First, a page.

studies. Existing practitioners should be involved in providing training. One example

might be to fund a minimum of three agencies to produce pilot paper and web-based

materials, and conduct peer mentoring and training exercises.

5.8 End note on risk-taking and trust

Finally, it is important to understand the relationship between risk-taking and trust. The stories in this research are not only about highly prized success in attracting funding or generating income - they are about risk, trust and social gain. The achievement of economic and social gains through social enterprise in the voluntary and community sectors requires potential funders to engage more closely with organisations. Financial support mechanisms should be developed within a context of understanding, involvement, realistic expectation and trust.

Scenario 1: socialisation of business : Social enterprise will create new ways to do business.

Social enterprise is often defined as finding business and market based solutions to systemic social issues, such as social exclusion, long-term unemployment and sustainability. A social enterprise puts a higher premium on its social mission and its social returns which moderate the way it runs its business.

Factors at play in this scenario include changing consumer perceptions of business (continued rise of ethical consumption); changing attitudes of workers and staff who seek more responsible business; campaigns by NGOs and pressure from government; possible new reporting regimes; corporate social responsibility as a feature of competition; more pervasive, transparent, open and critical media. Other pressures may include attitudes in financial markets and investors' perceptions of reputational risks.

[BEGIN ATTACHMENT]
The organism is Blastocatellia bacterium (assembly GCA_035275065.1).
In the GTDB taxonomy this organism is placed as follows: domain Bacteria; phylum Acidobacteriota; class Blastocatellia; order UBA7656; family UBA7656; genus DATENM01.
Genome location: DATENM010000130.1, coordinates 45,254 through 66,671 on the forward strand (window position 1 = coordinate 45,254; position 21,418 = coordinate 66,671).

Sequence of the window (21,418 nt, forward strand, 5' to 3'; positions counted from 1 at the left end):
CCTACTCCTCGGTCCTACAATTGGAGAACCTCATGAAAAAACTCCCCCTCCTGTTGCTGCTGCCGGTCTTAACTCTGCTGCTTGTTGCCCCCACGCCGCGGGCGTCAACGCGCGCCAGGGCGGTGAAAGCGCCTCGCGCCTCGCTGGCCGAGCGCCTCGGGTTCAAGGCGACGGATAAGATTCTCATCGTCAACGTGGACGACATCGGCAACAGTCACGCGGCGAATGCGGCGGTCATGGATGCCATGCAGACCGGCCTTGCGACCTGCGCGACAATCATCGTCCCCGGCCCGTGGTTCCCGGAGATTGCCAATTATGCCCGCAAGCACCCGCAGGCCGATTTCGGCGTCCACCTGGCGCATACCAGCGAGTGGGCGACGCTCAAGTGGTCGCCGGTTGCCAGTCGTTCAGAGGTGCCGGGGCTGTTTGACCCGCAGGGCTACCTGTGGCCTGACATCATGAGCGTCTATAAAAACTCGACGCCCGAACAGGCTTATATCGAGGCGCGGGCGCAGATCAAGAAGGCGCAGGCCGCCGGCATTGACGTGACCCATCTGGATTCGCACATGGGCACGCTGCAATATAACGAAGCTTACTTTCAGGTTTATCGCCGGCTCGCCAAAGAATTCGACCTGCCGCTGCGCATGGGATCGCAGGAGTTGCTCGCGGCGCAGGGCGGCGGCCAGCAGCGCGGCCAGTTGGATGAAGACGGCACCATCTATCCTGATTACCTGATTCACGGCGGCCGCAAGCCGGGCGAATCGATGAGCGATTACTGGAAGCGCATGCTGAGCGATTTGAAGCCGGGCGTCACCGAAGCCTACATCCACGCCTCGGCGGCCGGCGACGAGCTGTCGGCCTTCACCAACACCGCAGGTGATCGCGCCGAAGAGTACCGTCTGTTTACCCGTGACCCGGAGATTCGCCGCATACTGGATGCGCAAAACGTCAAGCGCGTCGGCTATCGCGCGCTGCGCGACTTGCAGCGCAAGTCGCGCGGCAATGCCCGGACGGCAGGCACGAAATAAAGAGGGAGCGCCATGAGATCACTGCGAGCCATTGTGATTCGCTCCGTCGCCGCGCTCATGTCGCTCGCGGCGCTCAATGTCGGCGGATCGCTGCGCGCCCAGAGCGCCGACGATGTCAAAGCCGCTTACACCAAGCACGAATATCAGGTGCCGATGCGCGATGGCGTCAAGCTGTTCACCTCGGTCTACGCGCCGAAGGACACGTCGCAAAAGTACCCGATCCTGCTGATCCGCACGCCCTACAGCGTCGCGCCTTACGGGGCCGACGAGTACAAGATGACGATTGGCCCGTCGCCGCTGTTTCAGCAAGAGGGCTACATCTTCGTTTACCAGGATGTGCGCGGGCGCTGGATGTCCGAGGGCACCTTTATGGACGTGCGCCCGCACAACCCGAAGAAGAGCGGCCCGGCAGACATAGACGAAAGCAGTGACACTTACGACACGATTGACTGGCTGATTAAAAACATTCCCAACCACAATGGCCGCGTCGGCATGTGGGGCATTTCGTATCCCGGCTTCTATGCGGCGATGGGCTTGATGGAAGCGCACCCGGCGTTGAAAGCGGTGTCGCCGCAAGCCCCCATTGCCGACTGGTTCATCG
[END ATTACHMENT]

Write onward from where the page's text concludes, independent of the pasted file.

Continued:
One way social enterprise could grow is through a further socialisation of business culture, governance, norms and accountability. More mainstream businesses may try to model themselves as social enterprises in the way they operate and hold themselves to account. The spread of fair trade from a marginal campaign into the business mainstream might be a good example. Corporate approaches to ‘carbon neutral' business might provide another example.

Entrepreneurial social enterprises often open up markets or ways of doing business that mainstream businesses do not see, in part because social enterprises are driven to innovate in marginal markets even when there is little profit to be made. Social enterprises could be an important source of disruptive innovation, for example in the environmental services and technology sector.

Finally changing attitudes among young entrepreneurs who seem to favour a new mix of making money and social purpose could produce a new wave of social start-ups: commercial businesses with a stronger sense of social mission at their heart, along the lines of Innocent drinks. Policy could play several roles in furthering the socialisation of mainstream business through: helping open up new ethical markets; regulation, for example on environmental standards; changes to corporate governance towards more social forms of accountability

Scenario 2: socialising public services : The socialisation of the state and public services.

The UK social enterprise sector is heavily dependent upon state funding and contracting out, especially in social care and local government services. In some respects the social enterprise sector has become a creature of public funding and an alternative to in-house public services.